For any advantage gained during the encryption step to be realized a rapid automatable method of decoding the samples must also exist. In this regard, the manual sorting and analysis of data would negate any gains in a true high throughput operation. As such, a computer algorithm must exist that first identifies the peptide with high probability based on mass, then generates a theoretical natural isotope abundance distribution based on this identification, and finally subtracts the relative isotopic contribution by each of the labeled states and compares them in a relative sense to generate the 16O/18O ratio of interest. Although the later is fairly straightforward and has already been demonstrated,39 the former is not as straightforward as it relies both on accurate mass measurements and the ability to identify mass shifted (e.g. +2 and +4 amu) peaks as the parent ion in isotope envelopes that are much more complicated in nature and extend to cover larger mass windows. A further complication is that for protein identification based on MS/MS data using encrypted samples, the sample provenance must be identified in the MS survey-scan prior to MS/MS. Although 18O modifications can be included in MSMS database searching programs, for samples with different 16O/18O incorporation it would be difficult (useless) to decode samples at this stage unless a wide enough parent ion mass window was selected to pass both labeled and unlabeled isotopic envelopes in their respective ratios.
The labeling of peptides with 18O can be achieved in concert with the tryptic digestion of proteins. It is a very simple and straightforward procedure. The labeling of peptides is dependent on the nature of the peptides formed, digestion conditions and the relative ratio of 16O/18O in the digestion buffer mixture. Given the nature of these parameters, the labeling efficiency may vary from digest to digest and from peptide to peptide. The labeled peptides are stable under normal solution conditions described herein and are independent of the relative 16O/18O content providing that the tryptic activity is first quenched with the addition of formic acid 1-5% following digestion. As such, labeled samples can be prepared and used in a variety of experimental and analysis dependent solution matrices without significant change to the relative labeling efficiency. This is especially important in considering that MALDI, nanoES or nanoLC each have different solution requirements for efficient operation.
Because of the dependence of labeling efficiency on the nature of the peptide a simple relationship between the relative 16O/18O digest buffer mixture content (encryption ratio) and labeling efficiency does not exist. Assuming reasonable error, however, it should be possible to distinguish between peptides batches labeled with 2-5 different encryption states. To properly realize the multi-sample processing capability of encryption, a complementary automated de-encryption program must also exist. The ability to automate the assignment of the relative composition of an isotope envelope in terms of unlabeled, singly labeled and doubly labeled species is possible based on isotope ratios. At present, the computer programs necessary to automatically decode the samples are not commercially available.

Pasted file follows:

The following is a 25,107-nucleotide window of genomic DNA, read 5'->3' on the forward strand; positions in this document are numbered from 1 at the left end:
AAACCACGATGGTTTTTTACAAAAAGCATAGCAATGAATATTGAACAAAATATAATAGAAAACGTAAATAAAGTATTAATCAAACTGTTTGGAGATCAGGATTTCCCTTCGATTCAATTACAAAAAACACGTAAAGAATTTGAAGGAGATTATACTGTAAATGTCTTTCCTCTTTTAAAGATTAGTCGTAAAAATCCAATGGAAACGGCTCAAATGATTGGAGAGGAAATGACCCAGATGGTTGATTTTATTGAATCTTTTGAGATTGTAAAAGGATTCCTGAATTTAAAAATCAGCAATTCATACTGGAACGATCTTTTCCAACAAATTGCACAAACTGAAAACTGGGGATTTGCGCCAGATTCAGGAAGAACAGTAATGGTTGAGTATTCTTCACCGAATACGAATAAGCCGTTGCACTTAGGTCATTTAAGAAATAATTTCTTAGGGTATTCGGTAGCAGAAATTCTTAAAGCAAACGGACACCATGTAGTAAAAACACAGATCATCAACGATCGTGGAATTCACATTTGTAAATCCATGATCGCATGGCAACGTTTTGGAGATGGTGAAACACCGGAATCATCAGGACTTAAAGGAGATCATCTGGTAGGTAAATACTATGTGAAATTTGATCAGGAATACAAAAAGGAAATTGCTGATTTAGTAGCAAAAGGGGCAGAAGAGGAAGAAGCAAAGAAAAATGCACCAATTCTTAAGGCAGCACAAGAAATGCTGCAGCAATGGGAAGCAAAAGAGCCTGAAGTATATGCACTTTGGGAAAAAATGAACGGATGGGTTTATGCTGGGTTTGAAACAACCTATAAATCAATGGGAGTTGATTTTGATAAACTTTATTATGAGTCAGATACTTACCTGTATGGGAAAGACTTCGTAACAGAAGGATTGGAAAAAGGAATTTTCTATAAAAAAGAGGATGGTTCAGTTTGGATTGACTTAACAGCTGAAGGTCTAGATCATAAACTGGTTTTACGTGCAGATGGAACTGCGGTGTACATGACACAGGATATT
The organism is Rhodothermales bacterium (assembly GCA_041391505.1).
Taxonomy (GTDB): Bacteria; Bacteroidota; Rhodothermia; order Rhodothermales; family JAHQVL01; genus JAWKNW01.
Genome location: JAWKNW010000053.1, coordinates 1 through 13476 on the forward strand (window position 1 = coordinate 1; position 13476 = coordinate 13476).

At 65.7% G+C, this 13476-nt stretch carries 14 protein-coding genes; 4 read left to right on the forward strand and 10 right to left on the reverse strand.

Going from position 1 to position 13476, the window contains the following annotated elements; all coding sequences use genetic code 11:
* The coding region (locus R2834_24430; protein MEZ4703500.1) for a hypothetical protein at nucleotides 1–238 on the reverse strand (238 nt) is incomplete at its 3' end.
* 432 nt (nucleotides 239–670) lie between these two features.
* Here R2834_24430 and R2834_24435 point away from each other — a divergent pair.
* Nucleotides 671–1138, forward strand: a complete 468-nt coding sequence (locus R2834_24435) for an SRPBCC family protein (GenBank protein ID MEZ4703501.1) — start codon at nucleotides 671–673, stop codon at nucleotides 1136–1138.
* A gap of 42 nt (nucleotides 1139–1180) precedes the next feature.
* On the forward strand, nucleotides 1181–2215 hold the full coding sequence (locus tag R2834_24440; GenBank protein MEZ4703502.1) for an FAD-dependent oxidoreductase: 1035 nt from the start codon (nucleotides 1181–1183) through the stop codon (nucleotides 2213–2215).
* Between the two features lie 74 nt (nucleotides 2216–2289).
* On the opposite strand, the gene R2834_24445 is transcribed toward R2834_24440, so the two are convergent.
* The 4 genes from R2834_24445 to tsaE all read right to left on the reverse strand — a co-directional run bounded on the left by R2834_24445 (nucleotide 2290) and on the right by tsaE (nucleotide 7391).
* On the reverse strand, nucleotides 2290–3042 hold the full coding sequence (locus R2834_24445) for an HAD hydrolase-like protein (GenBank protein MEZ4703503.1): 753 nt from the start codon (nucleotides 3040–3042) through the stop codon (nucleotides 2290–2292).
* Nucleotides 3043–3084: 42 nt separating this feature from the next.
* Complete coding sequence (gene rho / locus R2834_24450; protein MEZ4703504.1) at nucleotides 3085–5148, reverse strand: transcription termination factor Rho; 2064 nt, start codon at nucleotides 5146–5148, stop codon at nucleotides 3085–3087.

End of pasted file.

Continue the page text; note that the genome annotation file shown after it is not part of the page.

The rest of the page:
Perhaps the most important application of 16O/18O labeling is that of a diagnostic for sample processing in proteomics. The Ziptip example cited above shows how one aspect of the sample processing stage can be evaluated. From the above data (Table 5), if we assume that we are able to preconcentrated a sample down to 1 μL then our initial 1000, 500, 200, 100 and 50 fmol samples become 700, 350, 100, 15 and ˜2 fmol/μL. This suggests that the benefits of using standard Ziptip protocols for sample cleanup and preconcentration are diminished with samples at the 100-fmol level or below and may not be useful in this range (i.e. an alternative method must be employed). It is interesting to note that similar results were obtained for the regular C18Ziptip micropipette tips. Similarly, this approach can be used to evaluate other important sample processing steps, such as gel types, staining protocols, and even recovery vs. the number and dimension of gel lanes on a gel slab. Ultimately the results obtained from these diagnostics will be used to increase detection efficiency, decrease analysis time and reduce costs, which are extremely important considerations in a high throughput environment.
It should be noted that an important consideration in using 18O labeling (or any labeling) in a high throughput manner is its associated cost. Sigma-Aldrich currently retails its 95% atom % 18O enriched water for ˜$1000/gram. From an encryption point of view, this is a costly proposition, from a diagnostic point of view however, it is less so considering that several large batches of standards can be prepared from one sample vial and the savings gained by the development of more efficient processing protocols. A current report on the supply and demand of 18O enriched water41 has indicated that the price is reflected in the increased demand and decreased production of 18O water in recent years. It is interesting to note that other commercially available labels such as ICAT (Applied Biosystems, Framingham, CA, USA) cost ˜$1000 USD/mg and of which you can get approximately 10 experimental (sample/standard) sets. For 5 protein ID's/day this works out to ˜$180 000/year and ˜$1.8 million/year for 50 ID's a day. As well, there have been few reports in the literature describing the labeling efficiency, stability and side reactions associated with these labels. Although the numbers listed above are just ballpark figures, they illustrate the important balance between cost effectiveness and efficiency, and as such, further emphasize the need for the careful development of effective sample processing for high throughput proteomics.
These results have demonstrated that sample encryption and sample quantitation can be obtained using the different embodiment of the described methodologies in this application. Furthermore, the power of tandem mass spectrometry can be used to better define the 16O:18O ratio for encryption as well as quantitation purposes.